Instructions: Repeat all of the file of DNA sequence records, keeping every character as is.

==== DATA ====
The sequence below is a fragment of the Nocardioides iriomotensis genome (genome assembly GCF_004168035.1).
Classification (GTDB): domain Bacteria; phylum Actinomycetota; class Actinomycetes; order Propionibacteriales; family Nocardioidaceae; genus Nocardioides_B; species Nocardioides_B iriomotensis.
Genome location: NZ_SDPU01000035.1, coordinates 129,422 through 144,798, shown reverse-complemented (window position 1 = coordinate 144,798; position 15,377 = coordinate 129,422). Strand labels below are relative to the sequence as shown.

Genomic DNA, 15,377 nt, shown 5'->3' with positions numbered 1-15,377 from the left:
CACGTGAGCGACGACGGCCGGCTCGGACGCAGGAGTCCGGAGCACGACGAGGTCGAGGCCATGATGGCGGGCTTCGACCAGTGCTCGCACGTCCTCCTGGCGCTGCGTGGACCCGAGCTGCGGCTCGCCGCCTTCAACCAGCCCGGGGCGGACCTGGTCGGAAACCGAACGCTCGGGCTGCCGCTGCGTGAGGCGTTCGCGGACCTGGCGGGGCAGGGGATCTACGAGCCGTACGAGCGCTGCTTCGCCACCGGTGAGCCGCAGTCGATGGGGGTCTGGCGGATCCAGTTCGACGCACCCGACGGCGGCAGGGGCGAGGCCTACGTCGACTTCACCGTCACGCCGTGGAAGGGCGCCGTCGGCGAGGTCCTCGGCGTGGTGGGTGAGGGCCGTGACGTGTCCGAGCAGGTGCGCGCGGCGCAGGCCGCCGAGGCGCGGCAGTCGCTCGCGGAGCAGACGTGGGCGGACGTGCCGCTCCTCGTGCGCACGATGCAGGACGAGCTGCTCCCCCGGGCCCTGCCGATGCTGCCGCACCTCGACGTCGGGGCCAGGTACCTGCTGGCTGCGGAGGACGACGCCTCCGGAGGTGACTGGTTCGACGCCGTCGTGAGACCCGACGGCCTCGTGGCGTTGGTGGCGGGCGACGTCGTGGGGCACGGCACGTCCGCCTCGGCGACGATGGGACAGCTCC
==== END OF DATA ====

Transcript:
The sequence below is a fragment of the Nocardioides iriomotensis genome (genome assembly GCF_004168035.1).
Classification (GTDB): domain Bacteria; phylum Actinomycetota; class Actinomycetes; order Propionibacteriales; family Nocardioidaceae; genus Nocardioides_B; species Nocardioides_B iriomotensis.
Genome location: NZ_SDPU01000035.1, coordinates 129,422 through 144,798, shown reverse-complemented (window position 1 = coordinate 144,798; position 15,377 = coordinate 129,422). Strand labels below are relative to the sequence as shown.

Genomic DNA, 15,377 nt, shown 5'->3' with positions numbered 1-15,377 from the left:
CACGTGAGCGACGACGGCCGGCTCGGACGCAGGAGTCCGGAGCACGACGAGGTCGAGGCCATGATGGCGGGCTTCGACCAGTGCTCGCACGTCCTCCTGGCGCTGCGTGGACCCGAGCTGCGGCTCGCCGCCTTCAACCAGCCCGGGGCGGACCTGGTCGGAAACCGAACGCTCGGGCTGCCGCTGCGTGAGGCGTTCGCGGACCTGGCGGGGCAGGGGATCTACGAGCCGTACGAGCGCTGCTTCGCCACCGGTGAGCCGCAGTCGATGGGGGTCTGGCGGATCCAGTTCGACGCACCCGACGGCGGCAGGGGCGAGGCCTACGTCGACTTCACCGTCACGCCGTGGAAGGGCGCCGTCGGCGAGGTCCTCGGCGTGGTGGGTGAGGGCCGTGACGTGTCCGAGCAGGTGCGCGCGGCGCAGGCCGCCGAGGCGCGGCAGTCGCTCGCGGAGCAGACGTGGGCGGACGTGCCGCTCCTCGTGCGCACGATGCAGGACGAGCTGCTCCCCCGGGCCCTGCCGATGCTGCCGCACCTCGACGTCGGGGCCAGGTACCTGCTGGCTGCGGAGGACGACGCCTCCGGAGGTGACTGGTTCGACGCCGTCGTGAGACCCGACGGCCTCGTGGCGTTGGTGGCGGGCGACGTCGTGGGGCACGGCACGTCCGCCTCGGCGACGATGGGACAGCTCC